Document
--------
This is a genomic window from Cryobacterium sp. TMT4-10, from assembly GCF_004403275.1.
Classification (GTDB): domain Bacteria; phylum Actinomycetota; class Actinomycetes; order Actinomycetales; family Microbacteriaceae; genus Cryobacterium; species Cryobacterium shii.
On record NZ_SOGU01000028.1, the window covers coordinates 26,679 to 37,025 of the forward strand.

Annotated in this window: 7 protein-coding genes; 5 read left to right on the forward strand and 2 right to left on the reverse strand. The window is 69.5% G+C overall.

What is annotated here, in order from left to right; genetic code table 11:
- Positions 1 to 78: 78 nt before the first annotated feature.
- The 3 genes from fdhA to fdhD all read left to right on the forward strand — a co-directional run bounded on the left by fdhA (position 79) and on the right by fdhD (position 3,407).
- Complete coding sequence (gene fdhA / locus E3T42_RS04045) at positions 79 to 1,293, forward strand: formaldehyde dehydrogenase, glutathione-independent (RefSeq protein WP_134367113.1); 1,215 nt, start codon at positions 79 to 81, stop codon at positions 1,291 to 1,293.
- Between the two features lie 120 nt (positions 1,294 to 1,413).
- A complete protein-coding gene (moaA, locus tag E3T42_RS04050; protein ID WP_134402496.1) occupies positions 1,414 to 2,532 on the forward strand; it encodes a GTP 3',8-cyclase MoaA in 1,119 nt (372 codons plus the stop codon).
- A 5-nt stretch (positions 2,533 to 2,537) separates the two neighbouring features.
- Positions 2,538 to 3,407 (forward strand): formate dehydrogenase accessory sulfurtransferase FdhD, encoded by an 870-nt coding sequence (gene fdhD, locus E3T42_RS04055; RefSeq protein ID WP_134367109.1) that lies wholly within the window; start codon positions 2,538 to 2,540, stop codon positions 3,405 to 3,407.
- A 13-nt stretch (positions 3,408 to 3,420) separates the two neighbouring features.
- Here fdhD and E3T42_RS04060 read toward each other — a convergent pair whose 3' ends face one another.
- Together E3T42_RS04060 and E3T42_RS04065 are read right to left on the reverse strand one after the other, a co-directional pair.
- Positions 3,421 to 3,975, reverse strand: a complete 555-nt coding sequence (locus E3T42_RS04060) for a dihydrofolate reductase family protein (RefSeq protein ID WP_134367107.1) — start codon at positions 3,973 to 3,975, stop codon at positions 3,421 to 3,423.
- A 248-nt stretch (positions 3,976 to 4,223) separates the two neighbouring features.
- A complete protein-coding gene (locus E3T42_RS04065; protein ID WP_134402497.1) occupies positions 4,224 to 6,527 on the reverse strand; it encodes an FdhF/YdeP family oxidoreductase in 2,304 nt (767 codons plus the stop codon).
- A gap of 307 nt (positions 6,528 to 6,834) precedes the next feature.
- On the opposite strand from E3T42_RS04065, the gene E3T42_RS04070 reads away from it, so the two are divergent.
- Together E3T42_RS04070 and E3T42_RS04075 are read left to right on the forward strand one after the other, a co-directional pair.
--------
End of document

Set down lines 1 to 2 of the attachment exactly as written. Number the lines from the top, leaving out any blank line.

This is a genomic window from Cryobacterium sp. TMT4-10, from assembly GCF_004403275.1.
Classification (GTDB): domain Bacteria; phylum Actinomycetota; class Actinomycetes; order Actinomycetales; family Microbacteriaceae; genus Cryobacterium; species Cryobacterium shii.